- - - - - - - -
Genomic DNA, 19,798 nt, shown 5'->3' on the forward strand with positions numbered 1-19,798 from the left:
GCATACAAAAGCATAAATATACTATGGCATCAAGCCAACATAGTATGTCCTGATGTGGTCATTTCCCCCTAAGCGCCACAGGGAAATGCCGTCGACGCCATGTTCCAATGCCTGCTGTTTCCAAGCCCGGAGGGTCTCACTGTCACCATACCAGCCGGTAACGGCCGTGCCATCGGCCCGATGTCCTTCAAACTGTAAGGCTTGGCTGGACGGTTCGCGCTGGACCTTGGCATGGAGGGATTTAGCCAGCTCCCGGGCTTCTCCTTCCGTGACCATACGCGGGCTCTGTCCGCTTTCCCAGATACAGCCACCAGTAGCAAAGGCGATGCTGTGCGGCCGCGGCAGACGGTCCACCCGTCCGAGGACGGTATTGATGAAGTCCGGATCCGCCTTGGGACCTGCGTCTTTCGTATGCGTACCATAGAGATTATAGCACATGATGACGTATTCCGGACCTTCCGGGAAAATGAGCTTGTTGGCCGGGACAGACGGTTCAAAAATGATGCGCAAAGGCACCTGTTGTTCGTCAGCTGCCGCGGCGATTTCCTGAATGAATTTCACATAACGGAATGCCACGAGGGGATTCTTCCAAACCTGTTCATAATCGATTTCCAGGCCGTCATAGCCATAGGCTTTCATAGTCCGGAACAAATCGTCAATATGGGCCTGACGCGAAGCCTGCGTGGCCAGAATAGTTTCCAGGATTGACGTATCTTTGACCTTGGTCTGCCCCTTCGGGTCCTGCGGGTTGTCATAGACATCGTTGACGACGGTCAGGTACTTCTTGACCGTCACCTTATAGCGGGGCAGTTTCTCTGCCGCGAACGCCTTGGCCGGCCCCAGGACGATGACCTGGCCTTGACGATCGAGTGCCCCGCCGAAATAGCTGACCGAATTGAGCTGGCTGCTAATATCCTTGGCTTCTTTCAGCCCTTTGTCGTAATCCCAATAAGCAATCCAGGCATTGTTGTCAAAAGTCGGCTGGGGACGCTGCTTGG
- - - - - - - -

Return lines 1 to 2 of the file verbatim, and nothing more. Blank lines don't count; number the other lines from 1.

Genomic DNA, 19,798 nt, shown 5'->3' on the forward strand with positions numbered 1-19,798 from the left:
GCATACAAAAGCATAAATATACTATGGCATCAAGCCAACATAGTATGTCCTGATGTGGTCATTTCCCCCTAAGCGCCACAGGGAAATGCCGTCGACGCCATGTTCCAATGCCTGCTGTTTCCAAGCCCGGAGGGTCTCACTGTCACCATACCAGCCGGTAACGGCCGTGCCATCGGCCCGATGTCCTTCAAACTGTAAGGCTTGGCTGGACGGTTCGCGCTGGACCTTGGCATGGAGGGATTTAGCCAGCTCCCGGGCTTCTCCTTCCGTGACCATACGCGGGCTCTGTCCGCTTTCCCAGATACAGCCACCAGTAGCAAAGGCGATGCTGTGCGGCCGCGGCAGACGGTCCACCCGTCCGAGGACGGTATTGATGAAGTCCGGATCCGCCTTGGGACCTGCGTCTTTCGTATGCGTACCATAGAGATTATAGCACATGATGACGTATTCCGGACCTTCCGGGAAAATGAGCTTGTTGGCCGGGACAGACGGTTCAAAAATGATGCGCAAAGGCACCTGTTGTTCGTCAGCTGCCGCGGCGATTTCCTGAATGAATTTCACATAACGGAATGCCACGAGGGGATTCTTCCAAACCTGTTCATAATCGATTTCCAGGCCGTCATAGCCATAGGCTTTCATAGTCCGGAACAAATCGTCAATATGGGCCTGACGCGAAGCCTGCGTGGCCAGAATAGTTTCCAGGATTGACGTATCTTTGACCTTGGTCTGCCCCTTCGGGTCCTGCGGGTTGTCATAGACATCGTTGACGACGGTCAGGTACTTCTTGACCGTCACCTTATAGCGGGGCAGTTTCTCTGCCGCGAACGCCTTGGCCGGCCCCAGGACGATGACCTGGCCTTGACGATCGAGTGCCCCGCCGAAATAGCTGACCGAATTGAGCTGGCTGCTAATATCCTTGGCTTCTTTCAGCCCTTTGTCGTAATCCCAATAAGCAATCCAGGCATTGTTGTCAAAAGTCGGCTGGGGACGCTGCTTGG